Panyaza Lesufi’s utterances last weekend were not just politically foolish, but profoundly dangerous. (Sharon Seretlo/Gallo Images via Getty Images)
Panyaza Lesufi’s utterances last weekend were not just politically foolish, but profoundly dangerous.
The Gauteng premier told a South African National Civic Organisation meeting on Sunday that “the minister” — who most presumed to be Police Minister Bheki Cele — should enable the province’s crime prevention wardens “the power to get guns so they can protect our townships and chase away criminals …”
He also said that the minister’s “days are numbered” given that he would not recognise Lesufi’s wardens.
In a country where political killings are a scourge, Lesufi’s comments are a perilous, ill-considered populist attempt. It should chill us that he feels emboldened to make a statement-cum-demand that his wardens be armed.
The premier would have us believe that his radical methods are the only way to eradicate crime in the violent province: giving guns to a unit that is widely seen as his de facto private military.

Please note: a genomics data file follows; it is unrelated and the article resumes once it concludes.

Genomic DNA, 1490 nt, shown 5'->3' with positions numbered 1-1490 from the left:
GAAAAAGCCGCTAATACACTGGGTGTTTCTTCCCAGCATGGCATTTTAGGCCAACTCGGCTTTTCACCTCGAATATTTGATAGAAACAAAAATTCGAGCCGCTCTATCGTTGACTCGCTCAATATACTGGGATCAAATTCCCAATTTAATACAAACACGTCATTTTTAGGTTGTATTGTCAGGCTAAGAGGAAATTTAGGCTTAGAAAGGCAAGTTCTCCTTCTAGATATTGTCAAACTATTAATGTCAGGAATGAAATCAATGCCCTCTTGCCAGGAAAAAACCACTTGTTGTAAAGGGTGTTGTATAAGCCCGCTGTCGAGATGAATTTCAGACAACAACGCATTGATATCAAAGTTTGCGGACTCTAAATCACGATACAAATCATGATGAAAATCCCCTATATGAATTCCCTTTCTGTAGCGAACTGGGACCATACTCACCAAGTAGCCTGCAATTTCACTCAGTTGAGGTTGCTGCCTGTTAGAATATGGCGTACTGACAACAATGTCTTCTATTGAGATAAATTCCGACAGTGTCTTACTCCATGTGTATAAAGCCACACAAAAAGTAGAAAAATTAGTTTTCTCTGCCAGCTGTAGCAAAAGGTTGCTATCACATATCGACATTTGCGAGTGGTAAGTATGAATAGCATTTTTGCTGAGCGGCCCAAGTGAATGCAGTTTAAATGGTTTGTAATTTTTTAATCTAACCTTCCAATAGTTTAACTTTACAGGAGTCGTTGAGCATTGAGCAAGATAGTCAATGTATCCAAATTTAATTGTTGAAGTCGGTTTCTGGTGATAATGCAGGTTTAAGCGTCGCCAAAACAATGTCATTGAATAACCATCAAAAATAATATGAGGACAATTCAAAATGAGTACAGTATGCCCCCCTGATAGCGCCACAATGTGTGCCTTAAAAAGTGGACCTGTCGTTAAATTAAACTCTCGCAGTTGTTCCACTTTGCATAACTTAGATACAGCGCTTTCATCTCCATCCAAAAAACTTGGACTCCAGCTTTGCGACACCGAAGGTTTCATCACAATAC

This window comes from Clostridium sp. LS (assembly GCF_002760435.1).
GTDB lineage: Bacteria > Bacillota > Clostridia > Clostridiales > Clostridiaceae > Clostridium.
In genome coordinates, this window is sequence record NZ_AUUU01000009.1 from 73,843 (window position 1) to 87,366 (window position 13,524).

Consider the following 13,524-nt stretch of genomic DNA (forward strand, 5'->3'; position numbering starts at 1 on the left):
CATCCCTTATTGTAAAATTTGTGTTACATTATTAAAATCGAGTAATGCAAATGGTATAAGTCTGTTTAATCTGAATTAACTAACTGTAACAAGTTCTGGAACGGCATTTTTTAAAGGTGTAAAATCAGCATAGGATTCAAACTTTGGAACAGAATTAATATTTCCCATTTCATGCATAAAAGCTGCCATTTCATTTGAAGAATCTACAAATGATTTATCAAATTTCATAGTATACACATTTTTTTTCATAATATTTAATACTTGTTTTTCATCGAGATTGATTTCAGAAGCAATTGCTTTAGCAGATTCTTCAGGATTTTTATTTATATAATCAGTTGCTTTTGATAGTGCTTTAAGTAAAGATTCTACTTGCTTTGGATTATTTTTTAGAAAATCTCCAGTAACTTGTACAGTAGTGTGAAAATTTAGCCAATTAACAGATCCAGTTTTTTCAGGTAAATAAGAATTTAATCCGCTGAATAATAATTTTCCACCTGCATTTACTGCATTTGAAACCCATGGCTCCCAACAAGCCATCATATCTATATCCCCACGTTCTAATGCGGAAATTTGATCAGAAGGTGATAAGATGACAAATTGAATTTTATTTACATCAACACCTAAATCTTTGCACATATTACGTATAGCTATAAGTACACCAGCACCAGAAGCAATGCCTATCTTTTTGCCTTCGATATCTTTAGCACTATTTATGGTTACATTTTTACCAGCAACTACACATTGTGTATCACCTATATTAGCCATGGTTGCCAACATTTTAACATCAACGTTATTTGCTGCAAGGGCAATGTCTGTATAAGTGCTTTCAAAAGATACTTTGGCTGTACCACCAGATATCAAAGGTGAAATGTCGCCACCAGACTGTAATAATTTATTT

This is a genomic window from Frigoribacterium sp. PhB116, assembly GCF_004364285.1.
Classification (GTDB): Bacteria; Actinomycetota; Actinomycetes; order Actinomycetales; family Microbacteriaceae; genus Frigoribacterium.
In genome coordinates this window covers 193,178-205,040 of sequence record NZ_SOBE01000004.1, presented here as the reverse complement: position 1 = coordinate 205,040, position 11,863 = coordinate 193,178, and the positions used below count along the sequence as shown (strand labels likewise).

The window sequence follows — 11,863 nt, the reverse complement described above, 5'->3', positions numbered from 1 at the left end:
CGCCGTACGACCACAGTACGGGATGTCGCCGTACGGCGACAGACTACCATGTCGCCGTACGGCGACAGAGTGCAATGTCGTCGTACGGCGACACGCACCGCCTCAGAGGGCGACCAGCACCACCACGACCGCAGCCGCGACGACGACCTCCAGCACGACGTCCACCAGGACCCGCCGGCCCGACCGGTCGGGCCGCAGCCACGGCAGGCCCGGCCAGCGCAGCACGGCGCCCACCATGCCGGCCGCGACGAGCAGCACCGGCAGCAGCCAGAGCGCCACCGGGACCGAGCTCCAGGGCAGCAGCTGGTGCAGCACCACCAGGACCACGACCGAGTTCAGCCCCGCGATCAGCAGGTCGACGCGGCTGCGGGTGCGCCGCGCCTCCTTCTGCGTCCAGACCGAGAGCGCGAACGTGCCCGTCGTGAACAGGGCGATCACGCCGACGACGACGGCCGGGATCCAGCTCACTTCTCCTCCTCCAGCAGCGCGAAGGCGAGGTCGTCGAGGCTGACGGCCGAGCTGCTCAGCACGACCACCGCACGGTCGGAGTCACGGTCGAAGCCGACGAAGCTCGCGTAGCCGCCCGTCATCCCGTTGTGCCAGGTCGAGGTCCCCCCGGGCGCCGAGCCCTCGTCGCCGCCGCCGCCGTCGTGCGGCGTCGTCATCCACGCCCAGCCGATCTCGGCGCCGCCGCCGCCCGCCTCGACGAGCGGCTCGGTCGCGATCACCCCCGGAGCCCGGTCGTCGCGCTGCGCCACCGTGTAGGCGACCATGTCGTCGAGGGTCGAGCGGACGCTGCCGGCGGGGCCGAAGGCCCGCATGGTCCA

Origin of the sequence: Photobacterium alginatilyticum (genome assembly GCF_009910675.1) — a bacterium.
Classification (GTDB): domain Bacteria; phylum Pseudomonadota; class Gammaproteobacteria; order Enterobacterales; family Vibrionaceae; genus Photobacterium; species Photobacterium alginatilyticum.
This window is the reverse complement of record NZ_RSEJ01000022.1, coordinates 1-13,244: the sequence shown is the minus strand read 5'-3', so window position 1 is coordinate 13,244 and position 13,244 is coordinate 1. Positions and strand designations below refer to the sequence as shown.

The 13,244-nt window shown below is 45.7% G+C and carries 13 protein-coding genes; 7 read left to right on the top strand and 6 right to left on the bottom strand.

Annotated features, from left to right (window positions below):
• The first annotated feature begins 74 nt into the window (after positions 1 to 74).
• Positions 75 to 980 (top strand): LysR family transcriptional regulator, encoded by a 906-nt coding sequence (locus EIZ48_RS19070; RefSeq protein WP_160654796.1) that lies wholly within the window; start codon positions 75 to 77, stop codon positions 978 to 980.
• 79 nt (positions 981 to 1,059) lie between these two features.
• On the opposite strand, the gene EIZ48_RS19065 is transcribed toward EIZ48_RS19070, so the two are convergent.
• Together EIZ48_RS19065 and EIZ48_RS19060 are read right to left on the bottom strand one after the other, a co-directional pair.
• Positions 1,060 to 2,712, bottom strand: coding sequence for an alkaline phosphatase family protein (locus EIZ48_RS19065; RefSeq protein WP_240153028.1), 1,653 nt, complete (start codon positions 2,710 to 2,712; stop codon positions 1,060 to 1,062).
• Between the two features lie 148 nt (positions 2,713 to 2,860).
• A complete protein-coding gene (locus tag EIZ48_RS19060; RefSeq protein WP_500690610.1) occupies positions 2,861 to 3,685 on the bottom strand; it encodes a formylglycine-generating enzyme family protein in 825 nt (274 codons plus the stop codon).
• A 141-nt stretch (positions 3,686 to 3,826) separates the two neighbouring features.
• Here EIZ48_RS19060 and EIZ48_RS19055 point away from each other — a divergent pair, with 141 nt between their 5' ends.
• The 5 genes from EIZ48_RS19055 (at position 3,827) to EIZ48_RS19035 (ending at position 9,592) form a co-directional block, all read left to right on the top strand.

Multiple media reports have indicated that the 6 000 crime prevention wardens, known to the public as “amaPanyaza”, were set up outside of the confines of proper due process.
It is all too easy to speculate that amaPanyaza was always intended to be a weapon in Lesufi’s election agenda — a potential boost to his popularity, his place in the governing party, and his support base.
Relentless politicking is largely responsible for South Africa’s excessive crime levels in the first place; ideologically based policies buttressed by political deployments. Last weekend’s utterances — and their fallout — are in keeping with the gamification of the governance of a country.
For all his bravado, Lesufi was too timid to name his target in his rant. Even his apology would go to the indeterminate “government minister”. Justice Minister Ronald Lamola and Cele’s departments, meanwhile, pointed a subtle finger at each other, passing on the respective responsibility for procuring the guns in question.
And fatigued observers will note a perverse irony in Lesufi selecting Cele as the presumed vessel of his frustration. The police minister has perpetually centred his own rhetoric around an old-school strongman attitude — epitomised by the “shoot-to-kill” moniker that has hung over him for more than a decade.
Now, just as it was then, draconian talk is as clear indication as there is of a lack of good, implementable ideas.
For all that South Africa has been through in recent years, the set of rights that our Constitution espouses remain a model to the rest of the world. We cannot entertain public figures that call for them to be disregarded in favour of state-sanctioned force. Let us never forget that violence begets violence.